The next two days focus on bone and joint health. This is an area we need to be supporting from a young age, to have minimal deterioration later in life. If you have bone & joint issues in your younger years, these are likely to be more pronounced as you reach midlife. This is why:
Bones are in a constant state of turnover, breaking down old bone cells and building new ones. However, bone breakdown tends to be faster than bone formation once we move into menopause and beyond.
Women lose 30 percent of the denser tissue that covers bones. Most of the loss occurs within the first decade after menopause, but both men and women lose 0.5 percent of bone density every year after age 50.
Osteoporosis is a disease characterised by low bone mass and micro deterioration of bone tissue, leading to enhanced bone fragility and a consequent increase in fracture risk.
As there are no obvious symptoms of osteoporosis, the condition often goes undiagnosed until a minimal trauma fracture occurs. Fractures can lead to chronic pain, disability, loss of independence.
The risk of osteoporosis depends both on how much bone is acquired during skeletal growth and development until peak bone mass is reached at 20–30 years of age, and on the rate of the subsequent age-dependent bone loss. The stronger your bones are in your twenties and thirties, the better off you’ll be when you reach the age at which bone density begins to decline.
There is a 50% lifetime risk of osteoporotic fracture in women in the western world. It has long been known that declining oestrogen levels contribute to bone mineral loss. Sex Hormone Binding Globulin is a protein produced in the liver and binds oestrogen and testoterone. The steady rise of SHBG with ageing correlates with bone loss and osteoporosis. As a general rule the higher the SHBG level, the less oestrogen is available to contribute positively to bone health.
A woman’s risk of osteoporosis is determined largely by GENETIC factors (DNA from parents), age, and/or post-menopause factors. Genetics can account for 60-80% of our bone loss but can be modified by nutritional state and activity levels throughout childhood and early adulthood. The higher the peak mass acquired in youth, the lower the risk of osteoporotic fracture later in life.
Age-related loss naturally starts at a rate of 0.5-1% a year, after a person reaches their mid-thirties; in other words, after their bones have reached their peak bone mass and stabilised. For women, rapid bone loss of 1.5-3% a year occurs for five or six years around menopause before gradually slowing to 1% loss per year.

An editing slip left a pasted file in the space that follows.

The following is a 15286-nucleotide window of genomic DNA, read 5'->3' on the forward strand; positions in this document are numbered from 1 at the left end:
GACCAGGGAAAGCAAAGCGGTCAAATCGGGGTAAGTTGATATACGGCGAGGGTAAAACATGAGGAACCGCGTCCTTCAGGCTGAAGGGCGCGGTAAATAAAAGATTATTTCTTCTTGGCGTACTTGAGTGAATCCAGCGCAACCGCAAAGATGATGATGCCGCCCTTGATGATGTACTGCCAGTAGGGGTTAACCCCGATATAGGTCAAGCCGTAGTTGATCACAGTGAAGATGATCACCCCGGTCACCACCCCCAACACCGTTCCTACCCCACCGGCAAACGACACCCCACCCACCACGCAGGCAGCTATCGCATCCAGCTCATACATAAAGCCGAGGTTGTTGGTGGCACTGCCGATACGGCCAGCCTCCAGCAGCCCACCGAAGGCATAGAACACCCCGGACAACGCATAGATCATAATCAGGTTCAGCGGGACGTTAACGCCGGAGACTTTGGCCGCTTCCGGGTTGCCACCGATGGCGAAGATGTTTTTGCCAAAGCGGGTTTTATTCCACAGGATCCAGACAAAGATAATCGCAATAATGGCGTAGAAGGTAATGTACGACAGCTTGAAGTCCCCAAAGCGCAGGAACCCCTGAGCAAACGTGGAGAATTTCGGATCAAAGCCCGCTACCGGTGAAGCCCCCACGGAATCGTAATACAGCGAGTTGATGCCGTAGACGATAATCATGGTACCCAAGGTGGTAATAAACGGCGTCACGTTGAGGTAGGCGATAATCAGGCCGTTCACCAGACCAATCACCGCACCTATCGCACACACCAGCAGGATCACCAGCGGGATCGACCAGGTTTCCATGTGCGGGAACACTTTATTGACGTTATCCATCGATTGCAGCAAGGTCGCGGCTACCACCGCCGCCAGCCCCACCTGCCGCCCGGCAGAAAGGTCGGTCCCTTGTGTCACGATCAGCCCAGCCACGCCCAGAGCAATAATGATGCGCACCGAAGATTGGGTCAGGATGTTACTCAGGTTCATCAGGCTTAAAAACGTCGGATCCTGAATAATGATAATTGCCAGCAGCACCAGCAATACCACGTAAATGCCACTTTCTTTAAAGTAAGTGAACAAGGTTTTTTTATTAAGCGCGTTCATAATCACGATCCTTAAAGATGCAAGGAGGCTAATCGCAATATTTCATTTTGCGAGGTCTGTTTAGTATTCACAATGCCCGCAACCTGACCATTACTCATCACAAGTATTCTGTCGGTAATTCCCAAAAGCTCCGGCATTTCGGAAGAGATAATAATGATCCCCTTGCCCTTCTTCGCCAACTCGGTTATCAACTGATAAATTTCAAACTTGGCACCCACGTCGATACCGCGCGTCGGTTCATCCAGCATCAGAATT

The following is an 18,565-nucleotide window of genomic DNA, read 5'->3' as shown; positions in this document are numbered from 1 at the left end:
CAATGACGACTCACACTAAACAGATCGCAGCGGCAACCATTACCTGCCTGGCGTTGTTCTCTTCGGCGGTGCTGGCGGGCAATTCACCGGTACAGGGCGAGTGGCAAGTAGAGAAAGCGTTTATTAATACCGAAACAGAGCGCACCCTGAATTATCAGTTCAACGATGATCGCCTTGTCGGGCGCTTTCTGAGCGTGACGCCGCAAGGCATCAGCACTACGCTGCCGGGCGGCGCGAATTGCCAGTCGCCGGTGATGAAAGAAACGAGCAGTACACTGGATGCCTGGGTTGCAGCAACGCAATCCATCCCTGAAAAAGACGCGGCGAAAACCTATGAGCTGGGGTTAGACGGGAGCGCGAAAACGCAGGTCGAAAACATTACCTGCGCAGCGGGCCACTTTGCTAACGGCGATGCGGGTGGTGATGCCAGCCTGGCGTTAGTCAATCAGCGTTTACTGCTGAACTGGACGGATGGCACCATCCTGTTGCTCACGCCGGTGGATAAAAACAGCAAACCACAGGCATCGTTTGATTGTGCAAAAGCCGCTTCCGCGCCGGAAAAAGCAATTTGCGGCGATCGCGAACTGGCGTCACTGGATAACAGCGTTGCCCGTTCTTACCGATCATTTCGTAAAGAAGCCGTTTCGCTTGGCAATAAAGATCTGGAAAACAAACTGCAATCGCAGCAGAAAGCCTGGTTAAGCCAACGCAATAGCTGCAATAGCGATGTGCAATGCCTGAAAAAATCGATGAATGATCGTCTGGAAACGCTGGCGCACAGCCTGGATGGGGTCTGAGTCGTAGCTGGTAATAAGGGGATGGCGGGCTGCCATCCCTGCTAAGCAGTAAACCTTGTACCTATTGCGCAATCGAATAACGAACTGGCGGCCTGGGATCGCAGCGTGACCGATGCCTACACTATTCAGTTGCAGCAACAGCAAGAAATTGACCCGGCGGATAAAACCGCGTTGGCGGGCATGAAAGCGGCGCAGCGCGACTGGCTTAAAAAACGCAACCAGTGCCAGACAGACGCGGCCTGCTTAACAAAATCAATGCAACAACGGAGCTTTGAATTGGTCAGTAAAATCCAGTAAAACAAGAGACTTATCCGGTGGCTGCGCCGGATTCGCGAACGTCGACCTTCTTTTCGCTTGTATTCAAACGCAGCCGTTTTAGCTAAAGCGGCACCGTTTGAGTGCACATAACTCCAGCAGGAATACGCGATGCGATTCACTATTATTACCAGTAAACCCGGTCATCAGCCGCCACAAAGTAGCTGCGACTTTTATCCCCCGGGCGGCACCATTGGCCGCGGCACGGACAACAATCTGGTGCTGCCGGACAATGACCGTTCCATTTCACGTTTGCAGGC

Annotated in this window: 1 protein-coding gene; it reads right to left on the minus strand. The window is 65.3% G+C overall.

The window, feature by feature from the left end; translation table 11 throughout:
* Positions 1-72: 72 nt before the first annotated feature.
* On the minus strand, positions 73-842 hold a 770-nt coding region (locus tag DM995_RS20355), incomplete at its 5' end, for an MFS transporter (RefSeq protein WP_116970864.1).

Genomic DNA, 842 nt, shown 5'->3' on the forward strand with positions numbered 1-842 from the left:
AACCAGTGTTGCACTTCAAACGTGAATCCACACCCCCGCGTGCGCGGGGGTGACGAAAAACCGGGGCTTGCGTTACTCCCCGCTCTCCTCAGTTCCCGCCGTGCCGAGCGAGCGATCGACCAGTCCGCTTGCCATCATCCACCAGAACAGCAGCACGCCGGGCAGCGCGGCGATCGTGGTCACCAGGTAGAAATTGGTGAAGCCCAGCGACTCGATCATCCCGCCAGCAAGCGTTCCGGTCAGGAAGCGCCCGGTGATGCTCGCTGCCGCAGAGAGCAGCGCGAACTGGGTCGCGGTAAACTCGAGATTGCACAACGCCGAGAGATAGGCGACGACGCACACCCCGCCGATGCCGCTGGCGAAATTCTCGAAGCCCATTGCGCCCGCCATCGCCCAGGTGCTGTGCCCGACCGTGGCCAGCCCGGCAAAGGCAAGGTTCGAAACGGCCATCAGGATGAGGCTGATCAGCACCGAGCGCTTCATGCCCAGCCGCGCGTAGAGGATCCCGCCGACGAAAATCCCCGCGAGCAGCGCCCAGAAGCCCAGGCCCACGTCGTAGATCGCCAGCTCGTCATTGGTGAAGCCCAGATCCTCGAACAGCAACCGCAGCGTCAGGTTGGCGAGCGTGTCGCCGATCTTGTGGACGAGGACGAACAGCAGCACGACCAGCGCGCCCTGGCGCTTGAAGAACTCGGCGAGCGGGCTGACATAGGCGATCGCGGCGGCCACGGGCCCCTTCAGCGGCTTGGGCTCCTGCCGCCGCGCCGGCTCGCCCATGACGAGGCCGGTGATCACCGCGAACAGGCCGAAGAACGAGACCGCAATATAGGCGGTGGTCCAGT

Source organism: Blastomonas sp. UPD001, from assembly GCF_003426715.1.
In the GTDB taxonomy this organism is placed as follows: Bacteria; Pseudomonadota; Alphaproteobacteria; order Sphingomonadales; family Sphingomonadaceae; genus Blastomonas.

Risk factors associated with the development of osteoporosis include:
– Increasing age
– Family history of the condition
– Low vitamin D levels
– Dietary deficiency of calcium
– Low body weight
– Excess alcohol consumption
– Physical inactivity
– Long-term corticosteroid use
– Chronic low-grade inflammation
How to prevent risk:
Exercise: Weight-bearing exercises such as weight lifting (also called resistance training) and activities you do standing up — like walking, running, jogging, dancing, step aerobics, and tennis, are excellent ways to retain or build bone density. A minimum of 30 minutes of activity on most days of the week helps result in stronger, denser bones. Resistance training in particular helps build strong bones because the mechanical force of these exercises encourages the growth of new bone cells, according to a study published in Clinical Calcium in 2017.
You’ll get the most benefit if you vary the types of activities you do — which will make it more interesting, too.
Increase calcium intake… Calcium builds strong bones, and the best source is your diet. Good sources of calcium are fish such as sardines and salmon. Green leafy vegetables also have calcium, so fill up on kale, collard greens, Brussels sprouts, broccoli, Chinese cabbage and Tofu which has the highest amount of calcium per 100g
Women ages 19 to 50 years old need about 1,000 milligrams of calcium a day. After menopause or age 50, increase that number to 1,200 milligrams of calcium a day.
Watch caffeine intake: Caffeine causes your body to excrete calcium more quickly. So drink less regular coffee, tea, and caffeinated soft drinks — and avoid high-caffeine energy drinks.
Drink only in moderation: Alcohol can lower your body’s ability to absorb calcium. If you do drink, strive for moderation
Get your vitamin D levels checked: Get your sunlight or take a supplement once levels are measured: Vitamin D enables the body to absorb calcium, and calcium is necessary for maintaining bone density.
Avoid too much salt! Another reason to avoid packaged foods is that they often contain more salt: postmenopausal women who consume a lot of salt are at greater risk for osteoporosis, the bone-thinning disease, according to research published in the journal Osteoporosis International in January 2017.
MEDICATIONS known to DECREASE Bone Mineral Density:
Aromatase inhibitors, proton pump inhibitors, selective serotonin reuptake inhibitors, anticonvulsants. Current or past use of glucocorticoid treatment for 3 months or longer
If you are not getting adequate Calcium/Vitamin D from diet and sunlight:
An analysis in 2013 showed that women taking HRT together with 1000mg Calcium per day and 400IU Vitamin D per day had greater bone protection than those taking HRT alone.
To support healthy levels of SHBG:
Increase protein intake may lower SHBG, Fish oil may help decrease levels, Good fibre consumption, Well functioning liver (avoid toxins etc), Avoid blood sugar fluctuations/imbalances.